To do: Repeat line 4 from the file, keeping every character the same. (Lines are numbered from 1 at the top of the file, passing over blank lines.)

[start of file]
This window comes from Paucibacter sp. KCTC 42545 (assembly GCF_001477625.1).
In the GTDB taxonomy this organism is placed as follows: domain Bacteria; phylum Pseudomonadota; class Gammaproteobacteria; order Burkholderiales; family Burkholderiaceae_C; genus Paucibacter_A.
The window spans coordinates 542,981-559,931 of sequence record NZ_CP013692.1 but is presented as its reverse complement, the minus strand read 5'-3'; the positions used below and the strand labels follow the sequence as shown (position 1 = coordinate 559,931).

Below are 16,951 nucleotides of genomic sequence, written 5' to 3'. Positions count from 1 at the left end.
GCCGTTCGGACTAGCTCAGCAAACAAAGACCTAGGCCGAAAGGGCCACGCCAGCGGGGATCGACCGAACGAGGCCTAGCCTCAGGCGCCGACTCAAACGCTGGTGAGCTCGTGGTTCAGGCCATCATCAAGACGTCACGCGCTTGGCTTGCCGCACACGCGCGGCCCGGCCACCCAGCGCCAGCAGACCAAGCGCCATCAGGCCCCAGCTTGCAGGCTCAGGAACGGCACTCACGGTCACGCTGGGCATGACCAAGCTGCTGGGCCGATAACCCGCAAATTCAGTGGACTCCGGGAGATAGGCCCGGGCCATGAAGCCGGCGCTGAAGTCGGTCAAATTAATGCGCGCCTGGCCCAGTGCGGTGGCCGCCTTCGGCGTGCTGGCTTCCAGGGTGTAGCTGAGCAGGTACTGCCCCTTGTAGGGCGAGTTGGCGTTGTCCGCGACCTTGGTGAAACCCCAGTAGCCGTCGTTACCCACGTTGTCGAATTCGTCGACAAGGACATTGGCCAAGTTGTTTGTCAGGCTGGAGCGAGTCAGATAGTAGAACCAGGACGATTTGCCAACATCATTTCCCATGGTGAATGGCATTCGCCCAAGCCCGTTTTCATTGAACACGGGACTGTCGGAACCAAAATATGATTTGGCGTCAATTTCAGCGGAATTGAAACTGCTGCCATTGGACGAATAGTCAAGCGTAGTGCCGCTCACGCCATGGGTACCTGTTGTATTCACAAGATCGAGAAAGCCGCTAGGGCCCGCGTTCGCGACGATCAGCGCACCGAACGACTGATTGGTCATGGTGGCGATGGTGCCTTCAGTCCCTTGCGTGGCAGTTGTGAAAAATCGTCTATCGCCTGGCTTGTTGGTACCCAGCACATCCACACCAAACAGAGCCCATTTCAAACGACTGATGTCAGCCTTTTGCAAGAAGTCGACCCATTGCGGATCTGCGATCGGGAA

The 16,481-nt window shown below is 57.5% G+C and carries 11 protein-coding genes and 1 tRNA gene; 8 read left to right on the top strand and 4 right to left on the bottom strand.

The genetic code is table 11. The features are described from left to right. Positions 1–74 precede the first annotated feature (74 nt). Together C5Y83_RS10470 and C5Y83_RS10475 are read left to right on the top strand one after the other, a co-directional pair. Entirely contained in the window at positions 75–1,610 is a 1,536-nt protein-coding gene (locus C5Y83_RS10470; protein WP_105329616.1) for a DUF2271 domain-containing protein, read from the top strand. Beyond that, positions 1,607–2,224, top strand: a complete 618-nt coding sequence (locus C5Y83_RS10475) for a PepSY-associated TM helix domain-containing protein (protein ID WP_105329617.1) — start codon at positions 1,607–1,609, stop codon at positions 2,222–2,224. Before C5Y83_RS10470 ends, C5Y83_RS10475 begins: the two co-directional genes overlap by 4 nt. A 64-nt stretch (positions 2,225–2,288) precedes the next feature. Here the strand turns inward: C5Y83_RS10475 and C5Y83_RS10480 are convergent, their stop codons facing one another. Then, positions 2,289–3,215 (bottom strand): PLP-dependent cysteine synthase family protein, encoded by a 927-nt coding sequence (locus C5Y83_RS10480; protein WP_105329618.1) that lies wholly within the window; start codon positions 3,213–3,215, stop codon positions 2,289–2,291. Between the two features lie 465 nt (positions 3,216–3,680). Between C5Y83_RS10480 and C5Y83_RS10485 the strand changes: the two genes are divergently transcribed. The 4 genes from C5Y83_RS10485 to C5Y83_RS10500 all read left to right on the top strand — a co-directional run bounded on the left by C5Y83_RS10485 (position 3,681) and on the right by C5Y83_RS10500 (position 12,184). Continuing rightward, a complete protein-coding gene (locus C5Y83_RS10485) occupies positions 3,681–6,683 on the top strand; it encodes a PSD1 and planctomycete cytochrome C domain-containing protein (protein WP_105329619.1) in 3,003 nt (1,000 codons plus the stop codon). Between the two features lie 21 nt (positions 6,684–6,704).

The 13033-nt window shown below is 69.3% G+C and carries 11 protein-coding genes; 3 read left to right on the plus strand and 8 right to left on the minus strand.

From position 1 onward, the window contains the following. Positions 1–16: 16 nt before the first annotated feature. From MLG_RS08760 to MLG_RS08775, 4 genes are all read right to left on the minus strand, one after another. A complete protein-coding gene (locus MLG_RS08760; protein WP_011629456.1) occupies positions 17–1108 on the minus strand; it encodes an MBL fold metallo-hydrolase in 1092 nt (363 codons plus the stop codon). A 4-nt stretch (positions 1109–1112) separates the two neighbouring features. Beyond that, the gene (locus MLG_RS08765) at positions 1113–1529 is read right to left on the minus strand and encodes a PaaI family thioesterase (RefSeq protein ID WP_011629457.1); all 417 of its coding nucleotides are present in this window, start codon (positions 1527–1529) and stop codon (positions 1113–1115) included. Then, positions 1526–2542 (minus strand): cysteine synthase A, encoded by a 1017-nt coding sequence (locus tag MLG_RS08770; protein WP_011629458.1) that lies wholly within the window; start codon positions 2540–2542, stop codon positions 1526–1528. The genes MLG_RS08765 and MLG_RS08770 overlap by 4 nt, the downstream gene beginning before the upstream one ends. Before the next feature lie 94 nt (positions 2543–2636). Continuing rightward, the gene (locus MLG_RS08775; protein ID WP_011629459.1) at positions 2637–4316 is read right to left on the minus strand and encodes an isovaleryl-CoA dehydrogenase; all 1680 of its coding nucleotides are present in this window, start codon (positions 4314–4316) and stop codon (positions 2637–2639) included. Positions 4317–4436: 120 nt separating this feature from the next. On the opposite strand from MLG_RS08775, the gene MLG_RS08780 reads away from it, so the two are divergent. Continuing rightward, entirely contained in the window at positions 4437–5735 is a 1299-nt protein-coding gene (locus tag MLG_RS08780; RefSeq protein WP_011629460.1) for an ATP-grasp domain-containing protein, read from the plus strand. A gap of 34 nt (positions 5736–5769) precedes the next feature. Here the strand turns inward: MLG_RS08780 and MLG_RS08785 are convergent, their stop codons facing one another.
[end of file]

Below are 16,951 nucleotides of genomic sequence, written 5' to 3'. Positions count from 1 at the left end.